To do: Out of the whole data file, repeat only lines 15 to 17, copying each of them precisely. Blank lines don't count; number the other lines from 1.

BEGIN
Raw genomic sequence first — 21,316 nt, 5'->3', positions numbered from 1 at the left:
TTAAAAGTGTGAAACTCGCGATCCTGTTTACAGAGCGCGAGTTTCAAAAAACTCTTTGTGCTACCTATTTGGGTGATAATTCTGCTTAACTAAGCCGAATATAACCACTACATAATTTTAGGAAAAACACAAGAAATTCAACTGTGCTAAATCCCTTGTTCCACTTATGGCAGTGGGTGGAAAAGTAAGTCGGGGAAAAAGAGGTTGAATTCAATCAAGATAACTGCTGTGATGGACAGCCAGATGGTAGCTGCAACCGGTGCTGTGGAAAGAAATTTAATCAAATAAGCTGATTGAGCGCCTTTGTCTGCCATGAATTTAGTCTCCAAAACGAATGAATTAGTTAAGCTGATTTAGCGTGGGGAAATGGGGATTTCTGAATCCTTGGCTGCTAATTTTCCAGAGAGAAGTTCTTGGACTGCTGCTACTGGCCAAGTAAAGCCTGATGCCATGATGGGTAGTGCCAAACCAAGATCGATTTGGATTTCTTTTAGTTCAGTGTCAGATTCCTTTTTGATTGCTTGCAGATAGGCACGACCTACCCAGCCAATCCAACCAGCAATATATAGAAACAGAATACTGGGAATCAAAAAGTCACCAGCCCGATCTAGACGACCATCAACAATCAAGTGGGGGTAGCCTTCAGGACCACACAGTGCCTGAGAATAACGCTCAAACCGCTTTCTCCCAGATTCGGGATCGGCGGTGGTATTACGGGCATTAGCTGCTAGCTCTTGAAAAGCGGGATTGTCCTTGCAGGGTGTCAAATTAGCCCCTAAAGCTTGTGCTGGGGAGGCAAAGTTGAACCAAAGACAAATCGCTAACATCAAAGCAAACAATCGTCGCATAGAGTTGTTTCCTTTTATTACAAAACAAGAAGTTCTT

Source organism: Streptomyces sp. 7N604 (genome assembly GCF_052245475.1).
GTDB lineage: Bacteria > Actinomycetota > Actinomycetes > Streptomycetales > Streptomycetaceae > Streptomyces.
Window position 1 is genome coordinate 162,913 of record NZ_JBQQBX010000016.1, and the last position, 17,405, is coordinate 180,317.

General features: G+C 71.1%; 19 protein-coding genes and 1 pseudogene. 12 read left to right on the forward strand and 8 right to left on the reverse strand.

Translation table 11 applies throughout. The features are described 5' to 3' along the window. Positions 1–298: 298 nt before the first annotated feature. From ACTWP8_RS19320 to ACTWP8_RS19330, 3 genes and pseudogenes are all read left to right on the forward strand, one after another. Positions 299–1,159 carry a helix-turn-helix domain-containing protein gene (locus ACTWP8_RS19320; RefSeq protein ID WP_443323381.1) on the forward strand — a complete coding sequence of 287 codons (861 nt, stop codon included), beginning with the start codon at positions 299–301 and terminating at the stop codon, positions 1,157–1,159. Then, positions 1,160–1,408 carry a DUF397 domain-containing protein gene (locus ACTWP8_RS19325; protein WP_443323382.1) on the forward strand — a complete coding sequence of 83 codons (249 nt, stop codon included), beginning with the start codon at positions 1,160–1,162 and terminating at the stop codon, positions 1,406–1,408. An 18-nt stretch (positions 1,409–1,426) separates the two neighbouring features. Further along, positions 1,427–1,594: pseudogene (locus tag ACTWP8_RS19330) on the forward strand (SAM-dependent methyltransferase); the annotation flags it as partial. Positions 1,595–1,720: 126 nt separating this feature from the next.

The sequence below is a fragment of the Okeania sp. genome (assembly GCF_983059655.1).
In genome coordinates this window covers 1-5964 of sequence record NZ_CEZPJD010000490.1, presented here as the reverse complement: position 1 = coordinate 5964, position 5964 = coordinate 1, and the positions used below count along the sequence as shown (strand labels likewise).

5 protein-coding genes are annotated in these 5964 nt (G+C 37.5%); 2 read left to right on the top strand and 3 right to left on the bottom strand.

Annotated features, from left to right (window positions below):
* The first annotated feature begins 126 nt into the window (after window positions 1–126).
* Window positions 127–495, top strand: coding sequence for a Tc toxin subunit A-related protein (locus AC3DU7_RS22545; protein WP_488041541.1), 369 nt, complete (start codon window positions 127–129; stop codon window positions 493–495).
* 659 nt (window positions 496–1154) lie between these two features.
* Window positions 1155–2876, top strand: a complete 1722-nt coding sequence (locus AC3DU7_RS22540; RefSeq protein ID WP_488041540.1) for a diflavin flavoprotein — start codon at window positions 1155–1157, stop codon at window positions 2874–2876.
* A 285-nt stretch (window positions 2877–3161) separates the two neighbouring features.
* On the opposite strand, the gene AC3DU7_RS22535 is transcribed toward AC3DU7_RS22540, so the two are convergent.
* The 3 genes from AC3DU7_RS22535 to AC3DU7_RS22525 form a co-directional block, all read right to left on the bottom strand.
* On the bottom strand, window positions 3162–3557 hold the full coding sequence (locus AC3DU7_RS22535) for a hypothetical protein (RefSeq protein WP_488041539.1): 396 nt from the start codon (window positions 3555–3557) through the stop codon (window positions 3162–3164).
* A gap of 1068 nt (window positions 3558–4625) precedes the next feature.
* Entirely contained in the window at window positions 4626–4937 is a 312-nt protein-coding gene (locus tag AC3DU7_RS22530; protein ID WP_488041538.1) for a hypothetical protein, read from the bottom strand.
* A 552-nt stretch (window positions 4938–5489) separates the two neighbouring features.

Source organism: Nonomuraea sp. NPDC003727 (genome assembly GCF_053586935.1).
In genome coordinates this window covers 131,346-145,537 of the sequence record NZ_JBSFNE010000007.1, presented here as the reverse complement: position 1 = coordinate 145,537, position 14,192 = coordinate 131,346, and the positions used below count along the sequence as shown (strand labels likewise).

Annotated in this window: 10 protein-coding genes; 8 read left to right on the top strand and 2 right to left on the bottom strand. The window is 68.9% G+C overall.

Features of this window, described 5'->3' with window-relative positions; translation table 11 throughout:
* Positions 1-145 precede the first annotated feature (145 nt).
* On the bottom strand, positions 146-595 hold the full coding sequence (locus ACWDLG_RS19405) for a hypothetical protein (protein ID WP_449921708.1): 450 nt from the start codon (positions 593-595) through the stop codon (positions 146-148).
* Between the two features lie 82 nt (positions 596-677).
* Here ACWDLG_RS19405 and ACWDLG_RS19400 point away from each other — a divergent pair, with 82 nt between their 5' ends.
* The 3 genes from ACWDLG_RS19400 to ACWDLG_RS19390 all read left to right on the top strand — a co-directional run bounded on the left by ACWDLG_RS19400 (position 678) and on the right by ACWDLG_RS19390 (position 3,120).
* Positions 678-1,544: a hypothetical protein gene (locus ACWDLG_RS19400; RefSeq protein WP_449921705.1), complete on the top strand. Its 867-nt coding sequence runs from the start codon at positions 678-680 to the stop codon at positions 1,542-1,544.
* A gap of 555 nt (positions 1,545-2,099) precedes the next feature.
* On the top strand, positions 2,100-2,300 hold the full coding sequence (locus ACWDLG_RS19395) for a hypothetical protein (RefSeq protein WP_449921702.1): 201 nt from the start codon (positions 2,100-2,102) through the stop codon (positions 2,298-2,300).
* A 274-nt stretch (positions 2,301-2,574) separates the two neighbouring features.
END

* Window positions 1155–2876, top strand: a complete 1722-nt coding sequence (locus AC3DU7_RS22540; RefSeq protein ID WP_488041540.1) for a diflavin flavoprotein — start codon at window positions 1155–1157, stop codon at window positions 2874–2876.
* A 285-nt stretch (window positions 2877–3161) separates the two neighbouring features.
* On the opposite strand, the gene AC3DU7_RS22535 is transcribed toward AC3DU7_RS22540, so the two are convergent.